THE CALLS for a local investigation into the activities of diversified miner Glencore are intensifying as civil society organisations have requested South Africa to look at its relationship with the company following it being found guilty of corruption.
Bench Marks Foundation, Corruption Watch and South African Federation of Trade Unions (Saftu), supported the calls from civil rights groups in countries where bribes took place to conduct further probes into Glencore.
The Anglo-Swiss multinational commodity trading and mining company this month admitted to paying more than $100 million (R1.5 billion) in bribes to officials in Brazil, Cameroon, Ivory Coast, Equatorial Guinea, Nigeria, South Sudan and Venezuela between 2007 and 2018.
On Friday, the Bench Marks Foundation, which has conducted investigations on Glencore on pollution in some African countries, said there needed to be an investigation into Glencore in Africa, particularly in South Africa.
It said it was not surprised by the latest allegations that had come out regarding corruption of Glencore and its officials.
In an interview, Bench Marks chief researcher David van Wyk said: “In the past, we pointed out direct incidents of very problematic allegations that are now proven in the US, which happened in the DRC. We have been saying this since 2010, and now it's come out.”
Van Wyk said Glencore and South Africa had a long history and that warrants an investigation on its South African dealings.
“We suspect that Glencore was involved in bribes in South Africa, but worse we suspect that it and other companies are involved in tax haven fraud. These companies are registered in tax havens like Zurich in Switzerland or Cayman Islands. They mine the minerals here and sell them below global prices to themselves in those countries and then sell them at high global prices, that way they avoid paying tax here,” he said.
Van Wyk said if Glencore could be found guilty of corruption in the US, how was South Africa exempted?
“If they could participate in bribing and price-fixing around America, how much of that happened in Africa? How is it that SA escaped that? I don’t believe that for a moment,” he said.
Van Wyk said an investigation of Glencore in South Africa would depend on the upcoming ANC conference, as the company has ties to the ruling political party.
“If the current factions win that conference there will be no investigation. If the opposing faction wins that conference, then, there will be an investigation. This means the investigation would not be based on principle, or on ethics, it would be based on opportunism, and faction power in the ruling party,” he said.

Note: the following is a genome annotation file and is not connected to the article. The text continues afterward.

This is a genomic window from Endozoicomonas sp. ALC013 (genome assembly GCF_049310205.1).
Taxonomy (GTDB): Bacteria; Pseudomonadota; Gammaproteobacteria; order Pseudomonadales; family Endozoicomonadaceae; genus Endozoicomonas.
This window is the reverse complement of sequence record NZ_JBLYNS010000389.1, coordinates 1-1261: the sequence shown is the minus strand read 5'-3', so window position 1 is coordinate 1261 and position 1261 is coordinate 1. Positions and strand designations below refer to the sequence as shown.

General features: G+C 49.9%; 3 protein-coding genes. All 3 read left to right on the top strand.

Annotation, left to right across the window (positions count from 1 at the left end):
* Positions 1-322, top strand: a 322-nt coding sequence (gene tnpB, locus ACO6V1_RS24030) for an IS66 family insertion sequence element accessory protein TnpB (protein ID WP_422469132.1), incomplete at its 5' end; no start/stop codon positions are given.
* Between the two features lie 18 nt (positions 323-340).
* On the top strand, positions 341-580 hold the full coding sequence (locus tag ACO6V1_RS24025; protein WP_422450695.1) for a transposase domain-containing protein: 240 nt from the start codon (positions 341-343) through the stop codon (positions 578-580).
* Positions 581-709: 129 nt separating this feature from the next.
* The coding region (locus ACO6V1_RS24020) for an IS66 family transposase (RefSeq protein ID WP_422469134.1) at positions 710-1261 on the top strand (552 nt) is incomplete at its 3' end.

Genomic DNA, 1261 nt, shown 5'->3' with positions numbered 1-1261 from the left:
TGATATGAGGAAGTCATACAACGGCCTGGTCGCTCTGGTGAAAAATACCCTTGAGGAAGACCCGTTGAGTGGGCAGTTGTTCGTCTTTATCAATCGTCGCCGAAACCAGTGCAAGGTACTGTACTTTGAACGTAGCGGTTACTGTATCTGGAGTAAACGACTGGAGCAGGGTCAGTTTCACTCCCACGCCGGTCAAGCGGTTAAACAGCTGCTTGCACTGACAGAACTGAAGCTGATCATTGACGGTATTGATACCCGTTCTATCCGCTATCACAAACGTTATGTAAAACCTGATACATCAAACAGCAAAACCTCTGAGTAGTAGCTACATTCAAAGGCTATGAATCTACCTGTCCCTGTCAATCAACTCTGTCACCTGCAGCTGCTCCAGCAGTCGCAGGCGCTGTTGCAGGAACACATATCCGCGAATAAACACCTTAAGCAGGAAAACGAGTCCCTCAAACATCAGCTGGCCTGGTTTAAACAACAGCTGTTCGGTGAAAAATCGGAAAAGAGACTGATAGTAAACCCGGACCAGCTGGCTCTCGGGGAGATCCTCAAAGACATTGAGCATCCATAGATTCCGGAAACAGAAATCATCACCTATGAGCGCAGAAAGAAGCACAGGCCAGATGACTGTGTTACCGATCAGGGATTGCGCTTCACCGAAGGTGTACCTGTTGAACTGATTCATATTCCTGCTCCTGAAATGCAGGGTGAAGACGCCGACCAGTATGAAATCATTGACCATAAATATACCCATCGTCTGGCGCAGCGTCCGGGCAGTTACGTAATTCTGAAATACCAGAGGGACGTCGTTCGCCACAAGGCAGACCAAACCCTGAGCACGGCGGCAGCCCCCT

Corruption Watch senior researcher Melusi Ncala said it was concerning and troubling that Glencore was in the midst of a huge scandal in a climate where there were talks of anti-corruption efforts and good business ethics.
“It’s problematic that a company is not forthcoming in as far as its dealings in other parts of the world. In light of what the US government has found against them. There should be some kind of investigation looking into Glencore’s affairs. But then again, we had the State Capture Commission, we are asking what can be done with that kind of information that was collated in that particular setting?” he said.
Ncala said Glencore was mentioned in the State Capture Commission by a few witnesses.
Last week, Glencore chief executive Gary Nagle acknowledged the misconduct identified in these probes and said the company had co-operated with the authorities, while cleaning up its ethics.
Van Wyk said what he didn’t like about the company was that it blamed the individuals that were mentioned in the investigation instead of blaming itself.
“It is the culture of that organisation. That company was the one that managed to get arms in SA during apartheid. They also got oil from the apartheid government to run their military by dubious means,” according to Van Wyk.
Ncala agreed with Van Wyk and said: “To say that people have left the organisation as a form of defence to ward off any enquiry is preposterous. It is very disingenuous, in this particular era, we are looking for ethical leadership, we need to bear in mind that Glencore is a company that is a legal person so an entity needs to look at how it conducts itself,” he said.
Saftu on Friday also called on the government to initiate investigations into all Glencore operations.
“We have a reason to believe, because of Glencore’s notoriety in dealing with commodities across the world over the years, that it may have been involved in bribery,” it said.